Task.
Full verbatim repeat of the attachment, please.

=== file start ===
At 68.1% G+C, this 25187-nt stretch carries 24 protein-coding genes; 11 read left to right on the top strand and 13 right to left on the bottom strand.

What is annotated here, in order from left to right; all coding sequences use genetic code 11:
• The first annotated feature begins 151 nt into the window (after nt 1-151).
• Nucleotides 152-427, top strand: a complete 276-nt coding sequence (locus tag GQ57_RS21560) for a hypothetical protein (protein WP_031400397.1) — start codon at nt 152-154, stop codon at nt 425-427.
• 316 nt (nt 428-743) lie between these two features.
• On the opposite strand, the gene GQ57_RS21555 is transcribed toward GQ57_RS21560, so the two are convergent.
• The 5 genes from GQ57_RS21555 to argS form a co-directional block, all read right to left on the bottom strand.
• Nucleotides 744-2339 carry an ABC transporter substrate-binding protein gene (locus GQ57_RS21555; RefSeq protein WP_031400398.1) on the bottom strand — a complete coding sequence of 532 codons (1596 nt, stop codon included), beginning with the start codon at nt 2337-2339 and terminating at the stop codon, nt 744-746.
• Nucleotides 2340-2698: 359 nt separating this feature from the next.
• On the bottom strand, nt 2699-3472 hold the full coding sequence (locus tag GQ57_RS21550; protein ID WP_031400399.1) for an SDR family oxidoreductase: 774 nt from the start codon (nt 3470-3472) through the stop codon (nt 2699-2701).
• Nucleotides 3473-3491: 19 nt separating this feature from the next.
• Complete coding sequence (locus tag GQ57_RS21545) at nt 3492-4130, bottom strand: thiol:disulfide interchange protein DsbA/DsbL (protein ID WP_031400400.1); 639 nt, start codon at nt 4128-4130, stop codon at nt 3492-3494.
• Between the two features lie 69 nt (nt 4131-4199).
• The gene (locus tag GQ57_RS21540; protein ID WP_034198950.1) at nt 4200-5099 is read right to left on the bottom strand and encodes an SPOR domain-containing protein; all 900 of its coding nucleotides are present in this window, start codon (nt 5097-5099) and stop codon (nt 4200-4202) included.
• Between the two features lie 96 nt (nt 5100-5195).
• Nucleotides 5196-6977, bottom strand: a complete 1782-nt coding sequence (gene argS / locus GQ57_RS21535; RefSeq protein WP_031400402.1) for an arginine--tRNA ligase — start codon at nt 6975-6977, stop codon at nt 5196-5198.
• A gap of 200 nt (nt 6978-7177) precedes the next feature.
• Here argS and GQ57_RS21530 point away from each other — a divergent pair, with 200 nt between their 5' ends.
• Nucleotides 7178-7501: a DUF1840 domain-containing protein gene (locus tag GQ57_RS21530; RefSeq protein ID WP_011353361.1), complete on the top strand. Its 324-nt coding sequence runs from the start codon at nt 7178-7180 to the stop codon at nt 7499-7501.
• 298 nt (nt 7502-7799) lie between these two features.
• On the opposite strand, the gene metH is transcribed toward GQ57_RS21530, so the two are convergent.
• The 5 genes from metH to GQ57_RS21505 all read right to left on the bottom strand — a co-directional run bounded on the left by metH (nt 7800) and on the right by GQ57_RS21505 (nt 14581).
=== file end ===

At 68.1% G+C, this 25187-nt stretch carries 24 protein-coding genes; 11 read left to right on the top strand and 13 right to left on the bottom strand.

What is annotated here, in order from left to right; all coding sequences use genetic code 11:
• The first annotated feature begins 151 nt into the window (after nt 1-151).
• Nucleotides 152-427, top strand: a complete 276-nt coding sequence (locus tag GQ57_RS21560) for a hypothetical protein (protein WP_031400397.1) — start codon at nt 152-154, stop codon at nt 425-427.
• 316 nt (nt 428-743) lie between these two features.
• On the opposite strand, the gene GQ57_RS21555 is transcribed toward GQ57_RS21560, so the two are convergent.
• The 5 genes from GQ57_RS21555 to argS form a co-directional block, all read right to left on the bottom strand.
• Nucleotides 744-2339 carry an ABC transporter substrate-binding protein gene (locus GQ57_RS21555; RefSeq protein WP_031400398.1) on the bottom strand — a complete coding sequence of 532 codons (1596 nt, stop codon included), beginning with the start codon at nt 2337-2339 and terminating at the stop codon, nt 744-746.
• Nucleotides 2340-2698: 359 nt separating this feature from the next.
• On the bottom strand, nt 2699-3472 hold the full coding sequence (locus tag GQ57_RS21550; protein ID WP_031400399.1) for an SDR family oxidoreductase: 774 nt from the start codon (nt 3470-3472) through the stop codon (nt 2699-2701).
• Nucleotides 3473-3491: 19 nt separating this feature from the next.
• Complete coding sequence (locus tag GQ57_RS21545) at nt 3492-4130, bottom strand: thiol:disulfide interchange protein DsbA/DsbL (protein ID WP_031400400.1); 639 nt, start codon at nt 4128-4130, stop codon at nt 3492-3494.
• Between the two features lie 69 nt (nt 4131-4199).
• The gene (locus tag GQ57_RS21540; protein ID WP_034198950.1) at nt 4200-5099 is read right to left on the bottom strand and encodes an SPOR domain-containing protein; all 900 of its coding nucleotides are present in this window, start codon (nt 5097-5099) and stop codon (nt 4200-4202) included.
• Between the two features lie 96 nt (nt 5100-5195).
• Nucleotides 5196-6977, bottom strand: a complete 1782-nt coding sequence (gene argS / locus GQ57_RS21535; RefSeq protein WP_031400402.1) for an arginine--tRNA ligase — start codon at nt 6975-6977, stop codon at nt 5196-5198.
• A gap of 200 nt (nt 6978-7177) precedes the next feature.
• Here argS and GQ57_RS21530 point away from each other — a divergent pair, with 200 nt between their 5' ends.
• Nucleotides 7178-7501: a DUF1840 domain-containing protein gene (locus tag GQ57_RS21530; RefSeq protein ID WP_011353361.1), complete on the top strand. Its 324-nt coding sequence runs from the start codon at nt 7178-7180 to the stop codon at nt 7499-7501.
• 298 nt (nt 7502-7799) lie between these two features.
• On the opposite strand, the gene metH is transcribed toward GQ57_RS21530, so the two are convergent.
• The 5 genes from metH to GQ57_RS21505 all read right to left on the bottom strand — a co-directional run bounded on the left by metH (nt 7800) and on the right by GQ57_RS21505 (nt 14581).